6. Frequently assess your “life” plan. Everyone has a bad day, stressful week or disappointing month. However, if you see this as a growing trend, it’s time to take action. I firmly believe that you need to assess your “life” plan every so often, just as you would a business plan. This is where you should also involve your spouse to gauge how they have been feeling lately about the balance between family and work.

7. If something’s not working, fix it. Once you’ve assessed your life plan and found major areas that need improvement – do something about it! Adjust schedules, reassign responsibilities, outsource work, ask for help and prioritize family time. I promise you, if you don’t do this, things will only get worse.

8. Make time to enjoy the fruits of your labor! Most importantly, learn how to enjoy what you’ve worked so hard to earn. Scott and I went far too long without taking a weekend getaway, much less a real vacation together. When we finally did, wow what an experience! For so long we were used to the daily hustle, pinching every penny and using every spare moment to grow our business. If we ever got to do something together, it was often work-related for one of us. A true, work-free vacation, at least annually, is something that has brought us so much closer together and also encourages us to keep up the grind!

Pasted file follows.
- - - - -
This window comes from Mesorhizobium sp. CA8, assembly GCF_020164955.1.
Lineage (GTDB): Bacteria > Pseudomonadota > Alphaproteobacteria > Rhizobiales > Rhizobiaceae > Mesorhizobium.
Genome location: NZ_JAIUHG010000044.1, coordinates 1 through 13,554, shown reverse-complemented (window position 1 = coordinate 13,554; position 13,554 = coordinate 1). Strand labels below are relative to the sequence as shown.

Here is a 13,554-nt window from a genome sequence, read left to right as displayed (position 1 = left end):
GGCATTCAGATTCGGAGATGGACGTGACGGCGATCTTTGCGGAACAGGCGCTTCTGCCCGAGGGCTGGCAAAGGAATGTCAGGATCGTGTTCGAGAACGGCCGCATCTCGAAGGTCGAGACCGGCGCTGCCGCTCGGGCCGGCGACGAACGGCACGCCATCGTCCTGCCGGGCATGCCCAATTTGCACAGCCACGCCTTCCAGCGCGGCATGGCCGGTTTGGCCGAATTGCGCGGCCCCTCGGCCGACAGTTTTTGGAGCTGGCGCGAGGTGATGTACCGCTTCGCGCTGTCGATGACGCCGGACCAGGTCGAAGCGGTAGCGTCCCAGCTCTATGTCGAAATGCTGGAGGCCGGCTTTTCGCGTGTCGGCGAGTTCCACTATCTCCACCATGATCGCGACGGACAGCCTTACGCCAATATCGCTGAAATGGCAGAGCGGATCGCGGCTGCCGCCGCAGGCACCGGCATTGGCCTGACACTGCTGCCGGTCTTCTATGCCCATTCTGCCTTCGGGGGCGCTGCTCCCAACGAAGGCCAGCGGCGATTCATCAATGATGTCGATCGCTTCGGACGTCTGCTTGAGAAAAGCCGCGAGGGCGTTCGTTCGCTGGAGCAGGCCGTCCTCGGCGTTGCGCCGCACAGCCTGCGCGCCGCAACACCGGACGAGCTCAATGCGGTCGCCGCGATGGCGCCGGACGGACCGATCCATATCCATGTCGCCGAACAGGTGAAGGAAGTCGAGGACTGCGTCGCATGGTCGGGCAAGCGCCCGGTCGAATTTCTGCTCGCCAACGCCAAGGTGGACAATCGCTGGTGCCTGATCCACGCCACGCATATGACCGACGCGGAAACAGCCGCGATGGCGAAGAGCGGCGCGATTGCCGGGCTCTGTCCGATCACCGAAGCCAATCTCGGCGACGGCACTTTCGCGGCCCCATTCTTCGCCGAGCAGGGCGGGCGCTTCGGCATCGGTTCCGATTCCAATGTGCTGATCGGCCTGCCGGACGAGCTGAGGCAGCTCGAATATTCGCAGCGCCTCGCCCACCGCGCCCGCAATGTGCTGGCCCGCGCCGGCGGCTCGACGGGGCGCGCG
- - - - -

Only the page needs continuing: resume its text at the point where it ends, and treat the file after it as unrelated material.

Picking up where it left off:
Whether you are married to an entrepreneur, an entrepreneur yourself or both, there are some unique challenges we face when it comes to balancing work and family. What piece of advice did you find most helpful? Do you have different advice to share?

Join in the conversation by leaving a comment!

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Posted by on April 9, 2018 in Business & Success, Life

 

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The Best UX and SEO Practices for Your Multimedia Content

The Best UX and SEO Practices for Your Multimedia Content

When maintaining a company website, you don’t want to push out content blindly. Your marketing budget is not best spent on maintaining an online presence just for the sake of it. Rather, you want to strategically select your content to drive engagement and ultimately conversion.